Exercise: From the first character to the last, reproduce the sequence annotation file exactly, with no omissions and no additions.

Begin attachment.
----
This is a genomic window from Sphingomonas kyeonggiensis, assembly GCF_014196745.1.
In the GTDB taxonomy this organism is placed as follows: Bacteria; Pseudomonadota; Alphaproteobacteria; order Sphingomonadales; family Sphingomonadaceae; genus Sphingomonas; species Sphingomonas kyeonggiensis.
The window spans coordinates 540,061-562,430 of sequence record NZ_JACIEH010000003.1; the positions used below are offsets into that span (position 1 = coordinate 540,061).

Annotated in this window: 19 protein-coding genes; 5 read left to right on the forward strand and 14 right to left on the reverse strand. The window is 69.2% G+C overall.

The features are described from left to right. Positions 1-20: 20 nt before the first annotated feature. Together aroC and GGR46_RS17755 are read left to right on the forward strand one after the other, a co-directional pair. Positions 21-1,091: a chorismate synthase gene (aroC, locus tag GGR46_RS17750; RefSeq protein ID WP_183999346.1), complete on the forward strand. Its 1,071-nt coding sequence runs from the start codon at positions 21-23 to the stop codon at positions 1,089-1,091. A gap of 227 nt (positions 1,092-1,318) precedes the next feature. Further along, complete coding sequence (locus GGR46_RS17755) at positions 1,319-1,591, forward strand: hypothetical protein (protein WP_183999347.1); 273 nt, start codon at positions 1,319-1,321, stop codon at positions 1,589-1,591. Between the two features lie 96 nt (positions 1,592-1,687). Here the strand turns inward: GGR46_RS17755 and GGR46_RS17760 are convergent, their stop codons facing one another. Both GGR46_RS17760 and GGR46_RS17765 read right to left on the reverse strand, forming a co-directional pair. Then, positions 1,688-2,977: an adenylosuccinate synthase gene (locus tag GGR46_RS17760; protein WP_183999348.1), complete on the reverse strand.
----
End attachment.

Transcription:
This is a genomic window from Sphingomonas kyeonggiensis, assembly GCF_014196745.1.
In the GTDB taxonomy this organism is placed as follows: Bacteria; Pseudomonadota; Alphaproteobacteria; order Sphingomonadales; family Sphingomonadaceae; genus Sphingomonas; species Sphingomonas kyeonggiensis.
The window spans coordinates 540,061-562,430 of sequence record NZ_JACIEH010000003.1; the positions used below are offsets into that span (position 1 = coordinate 540,061).

Annotated in this window: 19 protein-coding genes; 5 read left to right on the forward strand and 14 right to left on the reverse strand. The window is 69.2% G+C overall.

The features are described from left to right. Positions 1-20: 20 nt before the first annotated feature. Together aroC and GGR46_RS17755 are read left to right on the forward strand one after the other, a co-directional pair. Positions 21-1,091: a chorismate synthase gene (aroC, locus tag GGR46_RS17750; RefSeq protein ID WP_183999346.1), complete on the forward strand. Its 1,071-nt coding sequence runs from the start codon at positions 21-23 to the stop codon at positions 1,089-1,091. A gap of 227 nt (positions 1,092-1,318) precedes the next feature. Further along, complete coding sequence (locus GGR46_RS17755) at positions 1,319-1,591, forward strand: hypothetical protein (protein WP_183999347.1); 273 nt, start codon at positions 1,319-1,321, stop codon at positions 1,589-1,591. Between the two features lie 96 nt (positions 1,592-1,687). Here the strand turns inward: GGR46_RS17755 and GGR46_RS17760 are convergent, their stop codons facing one another. Both GGR46_RS17760 and GGR46_RS17765 read right to left on the reverse strand, forming a co-directional pair. Then, positions 1,688-2,977: an adenylosuccinate synthase gene (locus tag GGR46_RS17760; protein WP_183999348.1), complete on the reverse strand.